By the time you finish this
guide, you should:
understand the purpose and structure
have begun to develop strategies
for succeeding in college.
Best: College Plan guides you through developing short-term and
long-term goals for yourself and includes a grid to help you plan your
August 17, 2001
In the early days of printing, typesetters had to be careful not to mix
up the blocks they used to print letters--particularly the p's and q's,
which look alike. We still say "Mind your p's and q's" when we want people
to mind their manners. Here are some college p's and q's that can
help you succeed in this class and others:
The purpose of a liberal-arts education--which is what you are pursuing
if you are majoring in history, chemistry, sociology, and most other areas--is
not to prepare for a specific job, but to build a broad base of knowledge
and skills so that you not only can succeed in a variety of jobs, but also
vote intelligently, raise a strong family, make effective financial decisions,
and generally understand, shape, and enjoy the world around you.
Many times over the course of your college career, you may think, "Why
am I learning this? I'm never going to use it." I know because I
thought those thoughts, too. Since graduating with degrees in English
and journalism, however, I have often drawn on what I learned about other
subjects in both college and high school. My understanding of criminology
and meteorology, for example, informs my opinions about political issues
such as the death penalty and the greenhouse effect. I am convinced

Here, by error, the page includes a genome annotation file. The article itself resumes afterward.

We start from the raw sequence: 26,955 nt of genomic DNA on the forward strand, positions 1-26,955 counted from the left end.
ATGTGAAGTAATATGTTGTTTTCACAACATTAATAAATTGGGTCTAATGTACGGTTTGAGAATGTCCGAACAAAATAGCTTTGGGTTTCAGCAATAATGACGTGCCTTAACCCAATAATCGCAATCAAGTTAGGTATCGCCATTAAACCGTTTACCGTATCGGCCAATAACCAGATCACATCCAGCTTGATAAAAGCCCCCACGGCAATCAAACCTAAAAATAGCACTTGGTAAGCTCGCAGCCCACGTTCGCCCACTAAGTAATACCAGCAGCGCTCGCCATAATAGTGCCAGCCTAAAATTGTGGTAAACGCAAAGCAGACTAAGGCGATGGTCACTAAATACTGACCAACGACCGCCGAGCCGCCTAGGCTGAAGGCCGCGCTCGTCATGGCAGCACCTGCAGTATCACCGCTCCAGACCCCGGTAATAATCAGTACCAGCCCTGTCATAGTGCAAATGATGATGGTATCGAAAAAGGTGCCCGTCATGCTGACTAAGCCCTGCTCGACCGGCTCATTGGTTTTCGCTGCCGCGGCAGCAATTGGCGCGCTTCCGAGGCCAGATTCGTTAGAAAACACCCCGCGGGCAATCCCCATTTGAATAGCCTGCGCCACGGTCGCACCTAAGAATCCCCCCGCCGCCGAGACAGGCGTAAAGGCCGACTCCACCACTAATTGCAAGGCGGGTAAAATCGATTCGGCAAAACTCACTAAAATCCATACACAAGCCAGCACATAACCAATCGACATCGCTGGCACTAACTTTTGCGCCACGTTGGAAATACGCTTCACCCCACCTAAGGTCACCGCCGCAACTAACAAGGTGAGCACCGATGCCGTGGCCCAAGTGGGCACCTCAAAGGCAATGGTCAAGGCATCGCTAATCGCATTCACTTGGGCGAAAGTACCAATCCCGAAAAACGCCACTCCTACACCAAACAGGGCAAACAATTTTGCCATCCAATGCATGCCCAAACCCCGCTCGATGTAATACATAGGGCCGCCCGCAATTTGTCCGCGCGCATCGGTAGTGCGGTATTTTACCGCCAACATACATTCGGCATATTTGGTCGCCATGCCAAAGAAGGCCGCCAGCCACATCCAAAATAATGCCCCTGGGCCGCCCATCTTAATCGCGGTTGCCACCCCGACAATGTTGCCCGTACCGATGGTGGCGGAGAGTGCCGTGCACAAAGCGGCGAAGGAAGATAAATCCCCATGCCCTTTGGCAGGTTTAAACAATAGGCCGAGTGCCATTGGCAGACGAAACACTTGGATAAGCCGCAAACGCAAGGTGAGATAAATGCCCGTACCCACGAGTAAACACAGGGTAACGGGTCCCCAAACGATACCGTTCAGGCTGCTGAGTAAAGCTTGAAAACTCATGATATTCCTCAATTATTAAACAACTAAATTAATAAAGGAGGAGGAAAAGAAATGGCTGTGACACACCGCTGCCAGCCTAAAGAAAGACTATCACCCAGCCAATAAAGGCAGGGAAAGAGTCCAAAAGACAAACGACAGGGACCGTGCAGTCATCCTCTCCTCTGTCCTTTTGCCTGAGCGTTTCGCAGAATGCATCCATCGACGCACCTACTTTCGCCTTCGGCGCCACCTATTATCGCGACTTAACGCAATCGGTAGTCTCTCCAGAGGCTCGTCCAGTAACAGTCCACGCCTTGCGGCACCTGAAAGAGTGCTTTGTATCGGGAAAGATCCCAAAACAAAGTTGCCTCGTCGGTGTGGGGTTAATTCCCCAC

that my experience in math helps me write organized essays, and my knowledge
of geometry even helped me to design a coffee table. In fact, I wish
I remembered more of all that stuff I was never going to use. Keeping
the purpose of your education in mind can help you get the most out of
it. In particular, keep four broad areas in mind. First, professors
in general-education courses are not teaching you to become a historian,
a physicist, or a psychologist, but rather are exposing you to core
concepts and terms in their fields so that you can better understand,
discuss, and shape the world around you. Education is about more
than amassing knowledge, however. You also will hear your professors use
words such as "critical thinking" and "interpretation," words that refer
to the essential skills of combining, evaluating, and using information.
Knowing that the French Revolution began in 1789 may make you a hit in
parlor games or a winner on Jeopardy!, but otherwise this mere fact
is not very useful until you combine it with other facts, interpret it
in this context, and communicate your ideas effectively to others. Knowledge
of the French and American revolutions, for example, can help you understand
Western political structures, modern music and literature, even your own
outlook on the world. When you study, look for connections among ideas--even
ideas from different classes. If you really want to impress a professor,
apply something you learned in another class to his or her class.
Finally, a liberal-arts education provides enrichment. Because
the human mind thrives on stimulation, this brand of education can even
make you feel more alive by exposing you to art, music, poetry, and novels
that make you think in new, exciting ways. While I encourage you to look
for ways to apply your liberal-arts education to your life, I hope you
also will come to appreciate material that you will never "need" at all,
but that will enrich your life in indescribable ways.
Once you understand the purpose of education, you can begin to develop
a plan for yourself. Develop long-term goals, such as graduating
with a particular degree and raising a successful family. Then establish
short-term goals that will help you achieve the long-term ones. You
can find guidance in Be Your Best: College Plan.
Before you can succeed, you need to prepare. Indeed, preparation